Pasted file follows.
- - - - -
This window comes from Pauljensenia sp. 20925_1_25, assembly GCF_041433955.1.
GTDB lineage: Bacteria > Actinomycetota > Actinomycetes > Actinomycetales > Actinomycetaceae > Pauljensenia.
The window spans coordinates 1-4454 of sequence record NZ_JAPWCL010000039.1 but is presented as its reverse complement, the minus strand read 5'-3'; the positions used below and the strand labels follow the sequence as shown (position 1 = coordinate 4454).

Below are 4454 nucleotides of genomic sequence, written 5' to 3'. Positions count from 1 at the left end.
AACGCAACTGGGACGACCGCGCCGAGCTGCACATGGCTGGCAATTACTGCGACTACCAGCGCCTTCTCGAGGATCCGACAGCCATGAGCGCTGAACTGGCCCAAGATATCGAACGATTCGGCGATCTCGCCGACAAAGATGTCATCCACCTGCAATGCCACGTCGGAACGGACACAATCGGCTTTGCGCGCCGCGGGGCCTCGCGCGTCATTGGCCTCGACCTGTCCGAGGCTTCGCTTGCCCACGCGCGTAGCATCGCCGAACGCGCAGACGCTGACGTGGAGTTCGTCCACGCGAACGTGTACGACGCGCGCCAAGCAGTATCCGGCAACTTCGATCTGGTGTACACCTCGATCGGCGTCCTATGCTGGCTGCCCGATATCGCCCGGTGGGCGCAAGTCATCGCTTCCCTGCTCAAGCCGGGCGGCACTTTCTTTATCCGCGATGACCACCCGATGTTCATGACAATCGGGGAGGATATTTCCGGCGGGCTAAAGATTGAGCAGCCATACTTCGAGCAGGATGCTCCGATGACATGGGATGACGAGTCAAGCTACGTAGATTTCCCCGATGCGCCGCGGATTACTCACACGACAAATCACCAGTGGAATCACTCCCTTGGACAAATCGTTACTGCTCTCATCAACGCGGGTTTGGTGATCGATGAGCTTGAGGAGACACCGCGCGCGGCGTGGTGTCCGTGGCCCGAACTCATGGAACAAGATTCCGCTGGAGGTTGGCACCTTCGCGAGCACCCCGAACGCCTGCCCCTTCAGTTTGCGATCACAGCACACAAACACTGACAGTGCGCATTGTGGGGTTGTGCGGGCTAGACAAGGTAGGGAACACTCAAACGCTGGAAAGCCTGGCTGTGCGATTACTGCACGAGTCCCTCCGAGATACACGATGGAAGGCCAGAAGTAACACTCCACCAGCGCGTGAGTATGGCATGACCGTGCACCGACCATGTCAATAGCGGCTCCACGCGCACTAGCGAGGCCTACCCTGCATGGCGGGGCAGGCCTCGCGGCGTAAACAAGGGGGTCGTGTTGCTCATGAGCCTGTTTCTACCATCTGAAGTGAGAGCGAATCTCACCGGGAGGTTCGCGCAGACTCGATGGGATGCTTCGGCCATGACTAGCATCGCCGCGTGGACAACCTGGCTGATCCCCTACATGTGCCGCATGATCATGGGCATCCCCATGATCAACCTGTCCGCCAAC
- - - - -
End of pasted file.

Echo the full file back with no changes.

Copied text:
This window comes from Pauljensenia sp. 20925_1_25, assembly GCF_041433955.1.
GTDB lineage: Bacteria > Actinomycetota > Actinomycetes > Actinomycetales > Actinomycetaceae > Pauljensenia.
The window spans coordinates 1-4454 of sequence record NZ_JAPWCL010000039.1 but is presented as its reverse complement, the minus strand read 5'-3'; the positions used below and the strand labels follow the sequence as shown (position 1 = coordinate 4454).

Below are 4454 nucleotides of genomic sequence, written 5' to 3'. Positions count from 1 at the left end.
AACGCAACTGGGACGACCGCGCCGAGCTGCACATGGCTGGCAATTACTGCGACTACCAGCGCCTTCTCGAGGATCCGACAGCCATGAGCGCTGAACTGGCCCAAGATATCGAACGATTCGGCGATCTCGCCGACAAAGATGTCATCCACCTGCAATGCCACGTCGGAACGGACACAATCGGCTTTGCGCGCCGCGGGGCCTCGCGCGTCATTGGCCTCGACCTGTCCGAGGCTTCGCTTGCCCACGCGCGTAGCATCGCCGAACGCGCAGACGCTGACGTGGAGTTCGTCCACGCGAACGTGTACGACGCGCGCCAAGCAGTATCCGGCAACTTCGATCTGGTGTACACCTCGATCGGCGTCCTATGCTGGCTGCCCGATATCGCCCGGTGGGCGCAAGTCATCGCTTCCCTGCTCAAGCCGGGCGGCACTTTCTTTATCCGCGATGACCACCCGATGTTCATGACAATCGGGGAGGATATTTCCGGCGGGCTAAAGATTGAGCAGCCATACTTCGAGCAGGATGCTCCGATGACATGGGATGACGAGTCAAGCTACGTAGATTTCCCCGATGCGCCGCGGATTACTCACACGACAAATCACCAGTGGAATCACTCCCTTGGACAAATCGTTACTGCTCTCATCAACGCGGGTTTGGTGATCGATGAGCTTGAGGAGACACCGCGCGCGGCGTGGTGTCCGTGGCCCGAACTCATGGAACAAGATTCCGCTGGAGGTTGGCACCTTCGCGAGCACCCCGAACGCCTGCCCCTTCAGTTTGCGATCACAGCACACAAACACTGACAGTGCGCATTGTGGGGTTGTGCGGGCTAGACAAGGTAGGGAACACTCAAACGCTGGAAAGCCTGGCTGTGCGATTACTGCACGAGTCCCTCCGAGATACACGATGGAAGGCCAGAAGTAACACTCCACCAGCGCGTGAGTATGGCATGACCGTGCACCGACCATGTCAATAGCGGCTCCACGCGCACTAGCGAGGCCTACCCTGCATGGCGGGGCAGGCCTCGCGGCGTAAACAAGGGGGTCGTGTTGCTCATGAGCCTGTTTCTACCATCTGAAGTGAGAGCGAATCTCACCGGGAGGTTCGCGCAGACTCGATGGGATGCTTCGGCCATGACTAGCATCGCCGCGTGGACAACCTGGCTGATCCCCTACATGTGCCGCATGATCATGGGCATCCCCATGATCAACCTGTCCGCCAAC